not thanking Levinski publicly for coming to meet with the community. Kasper said that Levinski had taken an “undeserved beating” from the public that spoke and he should be applauded for that. Joyce had already thanked Levinski for holding the meeting to hear the public’s concerns. 23. By the next day, the Board of Education announced that they had found

some additional money for the budget and Career Prep would not be closed for the coming year. 24. On the following Monday, May 13, Joyce was called in to Kasper’s office

and was put on a “growth plan”. All of the areas identified in the PIP for improvement related to Joyce’s failure to support the Superintendant at the May 8 meetings. Joyce was also told at this meeting that her recommendation for reemployment was being put on hold. 25. In the preceding years, Joyce had never been disciplined or counseled

about her performance as principal.

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26.

In the preceding years Joyce’s evaluations were always good to excellent

at the least. 27. Joyce was given an evaluation at that time grading her as unsatisfactory

in “demonstrating an understanding of the dynamics of the educational organization” and “work[ing] productively with administrators, supervisors, staff, students, parents and community members”. 28. Joyce was told in the so-called growth plan that she needed to “support

the educational organization that employs her by, among other matters: • Voicing her opposition to the superintendent’s decisions outside the work place and work time • Voicing her opposition to district direction within the confines of her office or her supervisor’s office 29. By May 20, 2013, Joyce was asking Kasper about the details of the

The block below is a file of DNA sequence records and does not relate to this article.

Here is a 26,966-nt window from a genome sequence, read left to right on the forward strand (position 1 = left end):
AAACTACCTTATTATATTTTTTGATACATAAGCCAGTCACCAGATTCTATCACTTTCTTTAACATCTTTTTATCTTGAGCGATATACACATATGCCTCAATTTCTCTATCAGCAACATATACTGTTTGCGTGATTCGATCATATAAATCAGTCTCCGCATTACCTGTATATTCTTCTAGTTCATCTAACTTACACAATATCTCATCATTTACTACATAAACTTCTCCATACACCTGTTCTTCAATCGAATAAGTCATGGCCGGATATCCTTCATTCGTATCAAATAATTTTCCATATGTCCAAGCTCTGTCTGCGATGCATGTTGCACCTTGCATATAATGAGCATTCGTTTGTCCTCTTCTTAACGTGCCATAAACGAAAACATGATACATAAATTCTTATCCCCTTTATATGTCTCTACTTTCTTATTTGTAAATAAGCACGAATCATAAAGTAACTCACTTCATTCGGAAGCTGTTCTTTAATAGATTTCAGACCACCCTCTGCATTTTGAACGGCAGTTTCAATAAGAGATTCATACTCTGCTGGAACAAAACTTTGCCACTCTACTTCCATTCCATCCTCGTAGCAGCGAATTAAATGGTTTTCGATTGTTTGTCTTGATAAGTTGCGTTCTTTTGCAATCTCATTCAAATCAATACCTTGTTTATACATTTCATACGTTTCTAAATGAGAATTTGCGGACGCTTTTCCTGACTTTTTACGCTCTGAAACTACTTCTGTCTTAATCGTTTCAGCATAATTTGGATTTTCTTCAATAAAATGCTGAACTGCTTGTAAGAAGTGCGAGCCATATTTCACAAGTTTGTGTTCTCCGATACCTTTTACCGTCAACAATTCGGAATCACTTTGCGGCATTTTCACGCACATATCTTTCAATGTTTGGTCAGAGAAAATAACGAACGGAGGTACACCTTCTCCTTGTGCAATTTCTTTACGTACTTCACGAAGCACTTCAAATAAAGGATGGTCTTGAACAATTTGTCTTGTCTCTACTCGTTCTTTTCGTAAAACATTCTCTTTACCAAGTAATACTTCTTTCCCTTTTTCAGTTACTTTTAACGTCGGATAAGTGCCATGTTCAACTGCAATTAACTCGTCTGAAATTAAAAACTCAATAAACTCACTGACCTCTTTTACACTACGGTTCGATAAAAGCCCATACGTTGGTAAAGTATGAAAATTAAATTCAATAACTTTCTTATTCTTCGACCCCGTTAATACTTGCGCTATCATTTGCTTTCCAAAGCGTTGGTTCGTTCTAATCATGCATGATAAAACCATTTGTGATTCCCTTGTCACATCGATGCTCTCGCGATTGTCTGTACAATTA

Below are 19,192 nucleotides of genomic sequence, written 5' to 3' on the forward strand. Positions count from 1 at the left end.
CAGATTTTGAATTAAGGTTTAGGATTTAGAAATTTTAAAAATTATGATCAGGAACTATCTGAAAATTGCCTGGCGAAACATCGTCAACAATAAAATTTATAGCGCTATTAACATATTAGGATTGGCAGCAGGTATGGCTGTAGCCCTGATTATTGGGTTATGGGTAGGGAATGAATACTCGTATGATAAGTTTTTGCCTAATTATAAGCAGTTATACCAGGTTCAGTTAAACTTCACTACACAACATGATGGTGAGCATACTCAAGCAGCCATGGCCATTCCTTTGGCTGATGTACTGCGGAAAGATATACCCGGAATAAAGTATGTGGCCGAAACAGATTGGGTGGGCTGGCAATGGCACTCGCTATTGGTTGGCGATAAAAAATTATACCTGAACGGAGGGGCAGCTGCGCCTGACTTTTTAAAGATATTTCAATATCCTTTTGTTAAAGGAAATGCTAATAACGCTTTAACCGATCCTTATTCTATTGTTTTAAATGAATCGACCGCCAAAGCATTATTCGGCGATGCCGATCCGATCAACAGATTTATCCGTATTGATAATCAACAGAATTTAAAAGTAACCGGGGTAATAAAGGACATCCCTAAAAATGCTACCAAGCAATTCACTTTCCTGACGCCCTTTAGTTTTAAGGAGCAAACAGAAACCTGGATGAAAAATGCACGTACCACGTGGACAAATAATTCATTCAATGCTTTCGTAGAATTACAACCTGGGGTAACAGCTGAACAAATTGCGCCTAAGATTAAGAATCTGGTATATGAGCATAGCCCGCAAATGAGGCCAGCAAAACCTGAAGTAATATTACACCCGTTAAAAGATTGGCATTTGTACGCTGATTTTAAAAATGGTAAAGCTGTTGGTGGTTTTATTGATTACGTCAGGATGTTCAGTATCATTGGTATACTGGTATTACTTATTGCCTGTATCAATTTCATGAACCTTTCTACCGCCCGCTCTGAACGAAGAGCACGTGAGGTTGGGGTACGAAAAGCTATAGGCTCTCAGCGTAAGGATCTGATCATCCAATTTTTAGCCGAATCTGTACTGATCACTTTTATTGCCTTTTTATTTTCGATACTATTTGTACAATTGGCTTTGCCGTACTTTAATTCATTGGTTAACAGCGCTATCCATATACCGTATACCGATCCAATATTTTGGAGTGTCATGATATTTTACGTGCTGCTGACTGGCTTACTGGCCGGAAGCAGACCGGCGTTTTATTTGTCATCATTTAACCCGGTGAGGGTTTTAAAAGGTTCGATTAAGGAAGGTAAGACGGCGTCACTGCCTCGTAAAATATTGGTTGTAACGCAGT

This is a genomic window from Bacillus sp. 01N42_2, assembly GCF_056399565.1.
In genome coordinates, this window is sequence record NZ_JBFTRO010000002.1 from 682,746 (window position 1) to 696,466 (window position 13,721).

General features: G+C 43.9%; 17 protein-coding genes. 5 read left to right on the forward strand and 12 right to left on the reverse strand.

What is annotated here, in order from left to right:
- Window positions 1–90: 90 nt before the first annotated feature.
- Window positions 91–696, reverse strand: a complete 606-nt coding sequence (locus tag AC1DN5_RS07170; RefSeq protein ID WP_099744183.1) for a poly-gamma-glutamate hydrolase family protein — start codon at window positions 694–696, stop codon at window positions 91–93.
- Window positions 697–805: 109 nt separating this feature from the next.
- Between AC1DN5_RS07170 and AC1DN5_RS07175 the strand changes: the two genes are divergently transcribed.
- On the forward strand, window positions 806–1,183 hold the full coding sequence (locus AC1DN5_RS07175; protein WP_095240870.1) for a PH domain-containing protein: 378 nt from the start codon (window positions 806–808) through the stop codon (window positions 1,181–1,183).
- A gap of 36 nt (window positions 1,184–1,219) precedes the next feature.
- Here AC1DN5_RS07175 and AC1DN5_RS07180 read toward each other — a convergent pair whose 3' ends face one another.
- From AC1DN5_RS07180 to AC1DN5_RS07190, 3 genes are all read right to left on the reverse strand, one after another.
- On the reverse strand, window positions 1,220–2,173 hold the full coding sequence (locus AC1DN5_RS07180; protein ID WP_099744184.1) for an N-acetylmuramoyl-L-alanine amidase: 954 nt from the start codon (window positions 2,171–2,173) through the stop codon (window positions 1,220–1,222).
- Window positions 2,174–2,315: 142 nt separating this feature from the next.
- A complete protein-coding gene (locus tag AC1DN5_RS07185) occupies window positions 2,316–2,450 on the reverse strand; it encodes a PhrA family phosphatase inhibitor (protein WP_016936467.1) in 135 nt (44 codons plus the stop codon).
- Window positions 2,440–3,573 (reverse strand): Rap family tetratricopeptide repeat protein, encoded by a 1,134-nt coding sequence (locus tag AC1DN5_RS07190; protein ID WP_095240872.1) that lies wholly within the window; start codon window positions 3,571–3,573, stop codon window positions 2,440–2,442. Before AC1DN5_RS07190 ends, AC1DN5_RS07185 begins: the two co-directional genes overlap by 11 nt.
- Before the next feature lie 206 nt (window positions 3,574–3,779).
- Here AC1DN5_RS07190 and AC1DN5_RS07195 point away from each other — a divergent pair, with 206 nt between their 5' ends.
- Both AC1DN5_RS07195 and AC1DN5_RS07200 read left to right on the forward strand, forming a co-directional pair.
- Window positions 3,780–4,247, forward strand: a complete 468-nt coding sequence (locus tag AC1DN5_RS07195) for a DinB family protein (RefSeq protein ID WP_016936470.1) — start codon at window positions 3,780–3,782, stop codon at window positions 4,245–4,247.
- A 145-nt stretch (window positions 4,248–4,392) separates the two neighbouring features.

“growth plan” as she had never been subject to one before. Kasper told her he put her on the plan to “get her attention” and that he thought he had done that. 30. Joyce asked if she would be working at Career Prep for the following

year. Kasper replied that he and the director of Human Resources were in disagreement about whether she could be non-renewed when she was on a growth plan. Kasper said he would tell her by two weeks before the end of her contract. He kept telling her that he was just trying to get her attention. 31. On May 29, 2013, Joyce was placed on administrative leave until the end

of her contract, told not to come on to District property or talk to any CCSD employees about work related issues. She was asked to resign and given a copy

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of a resignation letter that was prepared by the District. She refused and was fired on that day.

COUNT I: VIOLATION OF 42 USC § 1983 BY ALL DEFENDANTS

32.

Plaintiff restates and realleges all other paragraphs of this complaint with

the same force and effect as if fully set forth herein. 33. Defendants Levinski and Kasper are persons subject to

lawsuit pursuant to 42 U.S.C. § 1983. 34. At all times material and relevant to this Complaint, all defendants were